France, social portrait2016 Edition
France, Social Portrait is for everyone who would like to learn more about French society. This cross-cutting publication in the “Insee Références” collection throws the spotlight on young people in France. Three reports provide an in-depth analysis of different aspects of French society. Around forty themed information sheets summarise the main data and provide European comparisons, to complete this social panorama.
Young people and higher education: orientation, success, integration
In France there were almost 2,500,000 students at the start of the 2014-2015 academic year, a higher number than ever before. Numbers should continue to grow significantly in the coming years, driven by the demographic dynamism of young people currently in secondary education.
The higher education system in France is very diversified and for several years has offered more possibilities for educational changes. More than six out of ten students are nevertheless enrolled in universities, although enrolments in courses provided by private sector institutions have increased substantially in the last fifteen years.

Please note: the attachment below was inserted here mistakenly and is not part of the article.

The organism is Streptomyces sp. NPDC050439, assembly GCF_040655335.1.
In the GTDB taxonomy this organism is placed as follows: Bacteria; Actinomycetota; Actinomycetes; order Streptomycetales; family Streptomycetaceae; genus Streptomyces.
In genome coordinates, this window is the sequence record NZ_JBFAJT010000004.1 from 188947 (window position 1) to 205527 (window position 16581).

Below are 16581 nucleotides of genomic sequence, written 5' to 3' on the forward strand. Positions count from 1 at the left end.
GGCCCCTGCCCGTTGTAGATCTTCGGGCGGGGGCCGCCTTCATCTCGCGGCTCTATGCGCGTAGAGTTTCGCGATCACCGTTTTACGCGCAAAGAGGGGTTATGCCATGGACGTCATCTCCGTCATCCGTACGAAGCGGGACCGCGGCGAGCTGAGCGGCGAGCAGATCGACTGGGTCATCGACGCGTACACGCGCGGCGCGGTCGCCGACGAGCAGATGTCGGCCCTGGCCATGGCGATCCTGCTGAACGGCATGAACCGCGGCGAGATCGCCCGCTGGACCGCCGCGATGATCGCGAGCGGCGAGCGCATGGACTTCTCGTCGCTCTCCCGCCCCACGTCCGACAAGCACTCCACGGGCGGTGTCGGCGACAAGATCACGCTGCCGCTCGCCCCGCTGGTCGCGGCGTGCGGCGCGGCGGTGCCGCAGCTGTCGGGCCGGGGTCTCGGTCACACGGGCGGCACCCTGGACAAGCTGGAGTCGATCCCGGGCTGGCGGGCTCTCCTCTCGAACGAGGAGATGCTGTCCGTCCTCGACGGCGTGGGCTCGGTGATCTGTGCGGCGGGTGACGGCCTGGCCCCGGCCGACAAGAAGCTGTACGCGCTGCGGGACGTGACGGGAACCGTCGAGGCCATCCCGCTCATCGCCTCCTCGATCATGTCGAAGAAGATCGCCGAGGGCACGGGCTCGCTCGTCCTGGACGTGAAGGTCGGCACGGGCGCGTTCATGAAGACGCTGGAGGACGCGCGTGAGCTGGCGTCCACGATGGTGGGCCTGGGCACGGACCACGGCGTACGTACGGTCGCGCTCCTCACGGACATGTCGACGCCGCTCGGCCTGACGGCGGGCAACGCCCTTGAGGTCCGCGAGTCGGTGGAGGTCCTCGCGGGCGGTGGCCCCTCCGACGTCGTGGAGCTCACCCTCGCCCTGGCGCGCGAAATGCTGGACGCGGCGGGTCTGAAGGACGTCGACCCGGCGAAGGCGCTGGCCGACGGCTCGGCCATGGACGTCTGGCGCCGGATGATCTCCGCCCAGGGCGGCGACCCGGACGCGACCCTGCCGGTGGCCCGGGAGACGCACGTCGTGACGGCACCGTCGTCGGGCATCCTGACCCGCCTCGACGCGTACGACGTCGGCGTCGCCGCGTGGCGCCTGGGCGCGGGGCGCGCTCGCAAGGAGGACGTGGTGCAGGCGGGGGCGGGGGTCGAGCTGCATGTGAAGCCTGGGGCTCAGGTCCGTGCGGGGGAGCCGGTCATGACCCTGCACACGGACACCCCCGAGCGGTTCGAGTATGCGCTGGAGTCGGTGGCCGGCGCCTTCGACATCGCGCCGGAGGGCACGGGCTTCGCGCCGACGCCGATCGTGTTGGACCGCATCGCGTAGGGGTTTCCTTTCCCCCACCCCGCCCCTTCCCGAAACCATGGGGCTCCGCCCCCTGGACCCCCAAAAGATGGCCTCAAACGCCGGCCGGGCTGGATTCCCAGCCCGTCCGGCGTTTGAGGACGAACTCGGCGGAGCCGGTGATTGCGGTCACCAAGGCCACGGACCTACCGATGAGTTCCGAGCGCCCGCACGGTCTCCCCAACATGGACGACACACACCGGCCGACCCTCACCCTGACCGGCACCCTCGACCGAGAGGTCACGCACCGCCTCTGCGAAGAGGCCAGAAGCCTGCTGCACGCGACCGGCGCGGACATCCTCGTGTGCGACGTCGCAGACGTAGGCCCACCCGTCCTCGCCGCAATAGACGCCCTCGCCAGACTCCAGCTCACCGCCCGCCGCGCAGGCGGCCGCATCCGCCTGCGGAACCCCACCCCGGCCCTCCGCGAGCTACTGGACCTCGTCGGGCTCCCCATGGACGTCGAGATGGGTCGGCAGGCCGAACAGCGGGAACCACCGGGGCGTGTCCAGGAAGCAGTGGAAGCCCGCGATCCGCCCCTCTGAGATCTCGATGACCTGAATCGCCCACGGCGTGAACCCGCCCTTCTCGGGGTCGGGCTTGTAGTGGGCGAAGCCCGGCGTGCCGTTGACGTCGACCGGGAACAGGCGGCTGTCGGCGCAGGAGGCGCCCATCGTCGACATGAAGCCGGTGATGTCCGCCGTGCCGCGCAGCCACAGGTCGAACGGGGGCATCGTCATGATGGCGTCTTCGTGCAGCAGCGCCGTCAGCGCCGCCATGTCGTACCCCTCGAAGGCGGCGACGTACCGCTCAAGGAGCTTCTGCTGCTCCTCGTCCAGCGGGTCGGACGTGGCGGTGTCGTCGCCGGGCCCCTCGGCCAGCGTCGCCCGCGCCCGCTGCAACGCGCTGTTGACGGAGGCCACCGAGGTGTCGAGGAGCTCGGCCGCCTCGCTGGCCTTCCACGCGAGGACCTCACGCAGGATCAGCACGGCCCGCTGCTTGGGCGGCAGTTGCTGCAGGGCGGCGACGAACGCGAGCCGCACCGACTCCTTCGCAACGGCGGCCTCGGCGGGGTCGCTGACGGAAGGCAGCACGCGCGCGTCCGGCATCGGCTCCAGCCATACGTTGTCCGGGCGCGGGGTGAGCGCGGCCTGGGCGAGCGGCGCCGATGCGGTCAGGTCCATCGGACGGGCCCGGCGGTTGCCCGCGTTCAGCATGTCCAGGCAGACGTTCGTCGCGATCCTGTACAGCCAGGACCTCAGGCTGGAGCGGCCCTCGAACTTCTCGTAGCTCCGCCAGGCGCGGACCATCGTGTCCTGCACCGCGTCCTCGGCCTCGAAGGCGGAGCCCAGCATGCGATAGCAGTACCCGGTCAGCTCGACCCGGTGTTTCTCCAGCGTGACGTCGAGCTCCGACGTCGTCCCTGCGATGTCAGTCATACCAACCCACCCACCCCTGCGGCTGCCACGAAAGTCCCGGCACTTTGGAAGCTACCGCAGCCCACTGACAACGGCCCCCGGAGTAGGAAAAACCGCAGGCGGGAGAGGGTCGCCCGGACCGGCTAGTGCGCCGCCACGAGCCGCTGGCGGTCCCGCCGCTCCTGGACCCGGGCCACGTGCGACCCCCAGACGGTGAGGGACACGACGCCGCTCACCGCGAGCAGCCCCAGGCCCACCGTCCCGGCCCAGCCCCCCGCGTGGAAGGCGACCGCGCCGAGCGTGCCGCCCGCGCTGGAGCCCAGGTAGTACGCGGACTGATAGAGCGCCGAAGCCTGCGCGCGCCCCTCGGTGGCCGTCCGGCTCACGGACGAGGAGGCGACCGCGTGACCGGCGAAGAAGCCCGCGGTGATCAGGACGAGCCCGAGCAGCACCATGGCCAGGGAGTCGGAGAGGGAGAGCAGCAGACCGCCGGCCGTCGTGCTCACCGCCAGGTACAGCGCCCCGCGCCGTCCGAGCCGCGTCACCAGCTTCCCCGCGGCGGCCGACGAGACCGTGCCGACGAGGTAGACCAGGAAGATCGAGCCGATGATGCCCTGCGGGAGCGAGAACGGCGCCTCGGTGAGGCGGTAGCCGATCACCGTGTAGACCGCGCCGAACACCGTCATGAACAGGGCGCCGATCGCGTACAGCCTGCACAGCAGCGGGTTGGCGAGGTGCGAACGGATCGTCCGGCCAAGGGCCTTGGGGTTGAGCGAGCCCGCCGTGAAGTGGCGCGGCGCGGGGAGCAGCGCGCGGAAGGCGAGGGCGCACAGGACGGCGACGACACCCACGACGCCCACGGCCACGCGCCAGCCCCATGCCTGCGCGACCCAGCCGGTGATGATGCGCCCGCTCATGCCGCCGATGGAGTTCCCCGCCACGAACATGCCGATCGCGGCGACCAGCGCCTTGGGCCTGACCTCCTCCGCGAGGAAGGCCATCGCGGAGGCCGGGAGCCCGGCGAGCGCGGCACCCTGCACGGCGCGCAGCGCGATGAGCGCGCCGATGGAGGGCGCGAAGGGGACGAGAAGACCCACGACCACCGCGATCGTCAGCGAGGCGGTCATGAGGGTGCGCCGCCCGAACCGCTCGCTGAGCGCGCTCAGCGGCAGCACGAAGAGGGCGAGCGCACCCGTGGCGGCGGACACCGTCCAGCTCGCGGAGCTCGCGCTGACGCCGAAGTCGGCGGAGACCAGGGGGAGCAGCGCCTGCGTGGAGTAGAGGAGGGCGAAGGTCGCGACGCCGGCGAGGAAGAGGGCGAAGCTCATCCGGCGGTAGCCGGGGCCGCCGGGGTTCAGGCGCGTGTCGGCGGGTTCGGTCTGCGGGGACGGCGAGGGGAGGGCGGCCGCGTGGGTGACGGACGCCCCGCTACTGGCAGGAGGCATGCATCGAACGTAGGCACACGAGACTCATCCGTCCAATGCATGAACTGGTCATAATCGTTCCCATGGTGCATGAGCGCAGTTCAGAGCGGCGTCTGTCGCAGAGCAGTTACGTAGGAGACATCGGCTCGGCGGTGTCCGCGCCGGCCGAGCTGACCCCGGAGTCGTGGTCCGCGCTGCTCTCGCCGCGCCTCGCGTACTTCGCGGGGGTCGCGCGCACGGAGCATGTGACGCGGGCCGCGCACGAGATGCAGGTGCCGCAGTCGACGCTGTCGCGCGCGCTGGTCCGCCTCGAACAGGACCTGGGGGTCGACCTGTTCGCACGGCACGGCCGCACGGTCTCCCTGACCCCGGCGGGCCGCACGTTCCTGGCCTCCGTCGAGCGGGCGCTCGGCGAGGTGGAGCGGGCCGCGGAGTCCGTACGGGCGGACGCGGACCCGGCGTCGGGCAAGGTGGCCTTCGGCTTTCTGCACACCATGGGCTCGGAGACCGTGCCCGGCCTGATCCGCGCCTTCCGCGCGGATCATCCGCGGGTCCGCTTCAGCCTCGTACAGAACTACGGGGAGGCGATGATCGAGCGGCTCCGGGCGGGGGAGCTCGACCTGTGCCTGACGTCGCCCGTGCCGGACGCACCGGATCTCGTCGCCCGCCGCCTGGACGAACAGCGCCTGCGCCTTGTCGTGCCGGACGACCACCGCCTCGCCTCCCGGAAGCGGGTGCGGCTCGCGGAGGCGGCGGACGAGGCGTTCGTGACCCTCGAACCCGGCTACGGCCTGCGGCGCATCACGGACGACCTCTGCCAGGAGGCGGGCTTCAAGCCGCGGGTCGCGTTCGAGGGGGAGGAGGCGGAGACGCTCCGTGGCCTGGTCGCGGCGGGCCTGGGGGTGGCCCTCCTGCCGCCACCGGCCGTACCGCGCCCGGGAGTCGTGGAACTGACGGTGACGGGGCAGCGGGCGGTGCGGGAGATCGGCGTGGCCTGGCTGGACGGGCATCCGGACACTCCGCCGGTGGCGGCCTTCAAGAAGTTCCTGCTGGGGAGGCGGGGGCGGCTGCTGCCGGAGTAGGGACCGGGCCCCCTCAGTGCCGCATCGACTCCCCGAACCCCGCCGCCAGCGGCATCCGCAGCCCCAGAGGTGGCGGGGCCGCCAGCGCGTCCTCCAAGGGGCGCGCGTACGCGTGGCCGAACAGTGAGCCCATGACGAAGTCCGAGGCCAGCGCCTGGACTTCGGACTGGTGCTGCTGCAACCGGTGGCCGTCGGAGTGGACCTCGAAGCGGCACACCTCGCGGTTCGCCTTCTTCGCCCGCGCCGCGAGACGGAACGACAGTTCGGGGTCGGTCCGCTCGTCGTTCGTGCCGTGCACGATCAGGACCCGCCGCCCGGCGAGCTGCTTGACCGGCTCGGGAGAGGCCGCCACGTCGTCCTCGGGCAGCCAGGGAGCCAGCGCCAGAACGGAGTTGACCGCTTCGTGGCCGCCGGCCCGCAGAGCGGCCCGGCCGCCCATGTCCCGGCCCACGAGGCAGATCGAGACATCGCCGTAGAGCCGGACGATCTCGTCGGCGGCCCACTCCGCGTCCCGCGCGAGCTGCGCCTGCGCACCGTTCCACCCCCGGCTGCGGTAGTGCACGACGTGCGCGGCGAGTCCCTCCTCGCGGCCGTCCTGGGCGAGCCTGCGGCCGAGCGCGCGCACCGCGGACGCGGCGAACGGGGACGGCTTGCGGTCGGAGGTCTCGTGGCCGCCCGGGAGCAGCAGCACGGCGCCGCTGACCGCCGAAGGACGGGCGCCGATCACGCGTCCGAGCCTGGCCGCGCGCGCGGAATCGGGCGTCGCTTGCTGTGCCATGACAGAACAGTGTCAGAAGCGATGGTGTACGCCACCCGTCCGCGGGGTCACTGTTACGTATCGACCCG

In 2013, 44% of 25-34 year olds held higher education diplomas, placing France in a more favourable position than the average for OECD countries (40%).
The success rate appears uncertain in some respects in the longer university courses where it depends largely on the type of baccalaureate taken. In contrast, it is particularly high for the main higher education short courses. After leaving higher education, the level of qualification, but also the subject studied determine integration into the job market and the quality of the job held in the first few years. Although the unemployment rate for young women is the same as for young men, the types of job they occupy are on average of lower quality, in terms of stability, qualification and remuneration. Among the other major challenges that higher education is expected to face in the next ten years are the dynamic demographics of student numbers and the differences in access and level of qualification according to social background.